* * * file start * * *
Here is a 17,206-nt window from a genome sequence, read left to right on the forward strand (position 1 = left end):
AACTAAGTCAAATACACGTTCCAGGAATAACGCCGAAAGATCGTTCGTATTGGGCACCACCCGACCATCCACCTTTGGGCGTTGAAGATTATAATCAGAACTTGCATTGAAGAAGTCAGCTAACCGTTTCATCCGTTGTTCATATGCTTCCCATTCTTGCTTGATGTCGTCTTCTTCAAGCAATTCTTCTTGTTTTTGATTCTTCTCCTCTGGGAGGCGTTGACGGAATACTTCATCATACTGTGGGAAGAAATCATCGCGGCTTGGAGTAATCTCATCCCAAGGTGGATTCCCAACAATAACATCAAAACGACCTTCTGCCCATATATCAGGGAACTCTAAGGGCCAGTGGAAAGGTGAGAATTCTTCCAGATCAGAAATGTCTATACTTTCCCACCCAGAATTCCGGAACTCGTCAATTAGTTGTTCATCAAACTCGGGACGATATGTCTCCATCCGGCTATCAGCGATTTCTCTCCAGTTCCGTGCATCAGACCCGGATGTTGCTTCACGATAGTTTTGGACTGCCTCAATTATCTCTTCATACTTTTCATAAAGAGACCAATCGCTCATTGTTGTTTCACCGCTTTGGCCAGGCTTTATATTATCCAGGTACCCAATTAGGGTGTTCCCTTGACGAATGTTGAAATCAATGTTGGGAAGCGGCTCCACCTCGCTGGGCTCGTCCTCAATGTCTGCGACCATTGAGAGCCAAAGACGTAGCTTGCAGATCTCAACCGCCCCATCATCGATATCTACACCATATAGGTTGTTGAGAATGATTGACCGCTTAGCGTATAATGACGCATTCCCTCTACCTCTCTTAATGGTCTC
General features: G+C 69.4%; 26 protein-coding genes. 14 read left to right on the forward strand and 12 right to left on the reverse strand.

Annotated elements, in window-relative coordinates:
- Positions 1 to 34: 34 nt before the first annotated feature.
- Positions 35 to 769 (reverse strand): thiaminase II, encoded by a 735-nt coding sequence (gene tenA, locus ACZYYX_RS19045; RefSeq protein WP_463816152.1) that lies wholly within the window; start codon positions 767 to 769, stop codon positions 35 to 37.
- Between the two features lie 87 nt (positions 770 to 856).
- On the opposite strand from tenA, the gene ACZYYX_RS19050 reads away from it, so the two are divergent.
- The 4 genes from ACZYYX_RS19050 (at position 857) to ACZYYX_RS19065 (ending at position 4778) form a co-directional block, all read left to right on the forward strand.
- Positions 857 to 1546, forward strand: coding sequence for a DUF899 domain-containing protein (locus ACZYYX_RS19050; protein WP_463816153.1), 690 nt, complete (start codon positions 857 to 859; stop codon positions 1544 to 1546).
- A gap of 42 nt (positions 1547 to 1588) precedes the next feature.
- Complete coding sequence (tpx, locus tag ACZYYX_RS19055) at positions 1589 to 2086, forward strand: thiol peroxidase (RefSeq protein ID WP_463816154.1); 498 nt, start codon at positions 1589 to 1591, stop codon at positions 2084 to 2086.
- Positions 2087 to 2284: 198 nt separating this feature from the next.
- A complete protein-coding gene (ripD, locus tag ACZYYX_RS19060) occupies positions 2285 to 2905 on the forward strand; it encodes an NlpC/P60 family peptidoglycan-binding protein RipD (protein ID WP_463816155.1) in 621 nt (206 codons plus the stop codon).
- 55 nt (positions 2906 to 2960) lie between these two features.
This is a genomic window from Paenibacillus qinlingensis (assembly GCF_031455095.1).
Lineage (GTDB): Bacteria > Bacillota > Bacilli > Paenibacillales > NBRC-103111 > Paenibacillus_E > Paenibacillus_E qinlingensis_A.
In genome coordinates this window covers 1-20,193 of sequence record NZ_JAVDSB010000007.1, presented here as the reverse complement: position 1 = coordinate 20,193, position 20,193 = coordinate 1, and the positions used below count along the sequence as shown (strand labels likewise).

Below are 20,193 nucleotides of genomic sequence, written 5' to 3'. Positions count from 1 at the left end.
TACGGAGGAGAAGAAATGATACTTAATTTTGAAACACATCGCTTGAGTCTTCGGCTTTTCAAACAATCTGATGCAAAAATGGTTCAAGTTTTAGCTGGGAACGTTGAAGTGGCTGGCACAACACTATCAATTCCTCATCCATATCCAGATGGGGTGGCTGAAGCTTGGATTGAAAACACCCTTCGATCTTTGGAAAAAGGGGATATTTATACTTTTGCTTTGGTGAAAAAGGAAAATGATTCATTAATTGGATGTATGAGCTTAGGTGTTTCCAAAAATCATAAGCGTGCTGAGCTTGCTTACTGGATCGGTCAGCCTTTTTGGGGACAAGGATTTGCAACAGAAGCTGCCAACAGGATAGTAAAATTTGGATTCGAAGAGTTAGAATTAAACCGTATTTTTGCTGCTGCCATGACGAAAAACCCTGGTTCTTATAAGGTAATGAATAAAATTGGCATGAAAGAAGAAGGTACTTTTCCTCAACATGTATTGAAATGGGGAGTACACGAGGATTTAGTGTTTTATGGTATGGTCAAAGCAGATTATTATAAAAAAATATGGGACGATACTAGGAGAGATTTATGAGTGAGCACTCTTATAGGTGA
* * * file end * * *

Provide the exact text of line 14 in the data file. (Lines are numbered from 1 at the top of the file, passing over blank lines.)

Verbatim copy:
- A complete protein-coding gene (ripD, locus tag ACZYYX_RS19060) occupies positions 2285 to 2905 on the forward strand; it encodes an NlpC/P60 family peptidoglycan-binding protein RipD (protein ID WP_463816155.1) in 621 nt (206 codons plus the stop codon).